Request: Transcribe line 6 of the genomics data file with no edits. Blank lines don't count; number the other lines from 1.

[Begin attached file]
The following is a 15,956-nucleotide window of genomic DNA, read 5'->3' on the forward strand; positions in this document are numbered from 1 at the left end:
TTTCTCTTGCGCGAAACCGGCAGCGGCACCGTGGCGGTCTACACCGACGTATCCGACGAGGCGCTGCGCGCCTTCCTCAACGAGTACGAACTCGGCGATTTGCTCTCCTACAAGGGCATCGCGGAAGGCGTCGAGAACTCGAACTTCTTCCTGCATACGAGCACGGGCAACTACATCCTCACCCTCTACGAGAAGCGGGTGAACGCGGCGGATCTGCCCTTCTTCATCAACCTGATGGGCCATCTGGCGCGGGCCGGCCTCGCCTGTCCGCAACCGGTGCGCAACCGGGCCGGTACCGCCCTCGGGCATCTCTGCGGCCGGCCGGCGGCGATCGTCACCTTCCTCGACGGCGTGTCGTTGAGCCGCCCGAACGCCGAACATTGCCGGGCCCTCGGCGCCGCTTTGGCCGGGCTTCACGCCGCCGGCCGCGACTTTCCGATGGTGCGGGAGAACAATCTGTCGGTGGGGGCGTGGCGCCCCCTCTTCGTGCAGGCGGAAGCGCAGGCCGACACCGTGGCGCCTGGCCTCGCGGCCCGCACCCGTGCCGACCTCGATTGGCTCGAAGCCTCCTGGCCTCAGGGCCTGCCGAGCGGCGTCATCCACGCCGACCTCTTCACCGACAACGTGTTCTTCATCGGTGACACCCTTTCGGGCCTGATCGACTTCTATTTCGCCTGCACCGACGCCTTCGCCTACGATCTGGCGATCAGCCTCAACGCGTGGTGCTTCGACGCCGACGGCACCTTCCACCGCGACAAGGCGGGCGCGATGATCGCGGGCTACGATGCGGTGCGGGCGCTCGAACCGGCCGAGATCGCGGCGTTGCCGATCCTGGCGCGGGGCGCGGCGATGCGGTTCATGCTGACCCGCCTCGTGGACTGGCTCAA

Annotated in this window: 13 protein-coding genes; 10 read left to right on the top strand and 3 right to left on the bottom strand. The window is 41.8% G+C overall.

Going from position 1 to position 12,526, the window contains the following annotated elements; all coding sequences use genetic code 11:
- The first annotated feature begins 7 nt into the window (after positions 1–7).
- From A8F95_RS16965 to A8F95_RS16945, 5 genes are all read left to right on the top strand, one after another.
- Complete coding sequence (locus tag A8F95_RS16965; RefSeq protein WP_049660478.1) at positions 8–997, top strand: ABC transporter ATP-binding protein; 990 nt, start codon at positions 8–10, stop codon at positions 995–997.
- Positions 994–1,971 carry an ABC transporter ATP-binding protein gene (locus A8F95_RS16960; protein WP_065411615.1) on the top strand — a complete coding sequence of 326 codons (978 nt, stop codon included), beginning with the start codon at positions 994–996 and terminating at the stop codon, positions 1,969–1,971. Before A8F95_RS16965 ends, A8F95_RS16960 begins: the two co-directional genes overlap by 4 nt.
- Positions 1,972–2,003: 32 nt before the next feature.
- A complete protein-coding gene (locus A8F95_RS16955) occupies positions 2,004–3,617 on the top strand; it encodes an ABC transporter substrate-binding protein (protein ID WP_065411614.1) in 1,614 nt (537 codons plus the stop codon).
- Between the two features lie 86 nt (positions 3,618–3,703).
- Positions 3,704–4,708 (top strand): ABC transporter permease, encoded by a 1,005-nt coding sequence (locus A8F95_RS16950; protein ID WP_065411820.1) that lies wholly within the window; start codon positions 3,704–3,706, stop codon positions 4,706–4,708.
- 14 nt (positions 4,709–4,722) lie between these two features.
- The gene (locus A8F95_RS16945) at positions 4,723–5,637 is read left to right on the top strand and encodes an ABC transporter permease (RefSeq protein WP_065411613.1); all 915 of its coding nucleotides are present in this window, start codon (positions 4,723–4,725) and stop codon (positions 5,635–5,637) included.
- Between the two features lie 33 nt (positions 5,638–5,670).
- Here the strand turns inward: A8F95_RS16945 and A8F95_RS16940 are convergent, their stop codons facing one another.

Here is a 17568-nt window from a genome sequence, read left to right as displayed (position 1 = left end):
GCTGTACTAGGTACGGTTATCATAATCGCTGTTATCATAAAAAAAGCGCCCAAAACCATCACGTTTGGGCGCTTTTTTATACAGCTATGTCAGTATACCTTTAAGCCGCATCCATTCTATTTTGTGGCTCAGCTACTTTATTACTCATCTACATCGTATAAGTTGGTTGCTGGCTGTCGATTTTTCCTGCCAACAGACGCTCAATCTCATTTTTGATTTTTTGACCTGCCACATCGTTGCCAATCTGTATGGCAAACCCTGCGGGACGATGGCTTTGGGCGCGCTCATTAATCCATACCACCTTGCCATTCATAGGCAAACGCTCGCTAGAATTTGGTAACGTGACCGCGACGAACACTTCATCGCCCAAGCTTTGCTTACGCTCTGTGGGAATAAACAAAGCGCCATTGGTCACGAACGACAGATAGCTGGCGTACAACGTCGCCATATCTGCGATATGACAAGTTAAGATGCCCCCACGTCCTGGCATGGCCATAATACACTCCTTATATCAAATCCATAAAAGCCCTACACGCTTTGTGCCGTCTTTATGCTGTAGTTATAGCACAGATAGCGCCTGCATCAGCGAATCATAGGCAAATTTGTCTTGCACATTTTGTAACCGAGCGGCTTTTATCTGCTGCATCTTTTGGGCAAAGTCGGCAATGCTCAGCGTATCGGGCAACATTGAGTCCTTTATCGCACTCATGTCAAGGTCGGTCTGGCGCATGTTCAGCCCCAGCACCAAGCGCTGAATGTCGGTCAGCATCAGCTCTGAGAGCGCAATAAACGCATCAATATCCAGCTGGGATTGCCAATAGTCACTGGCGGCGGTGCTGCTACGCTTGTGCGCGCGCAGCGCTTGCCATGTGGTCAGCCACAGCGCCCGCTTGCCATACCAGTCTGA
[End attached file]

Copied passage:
- From A8F95_RS16965 to A8F95_RS16945, 5 genes are all read left to right on the top strand, one after another.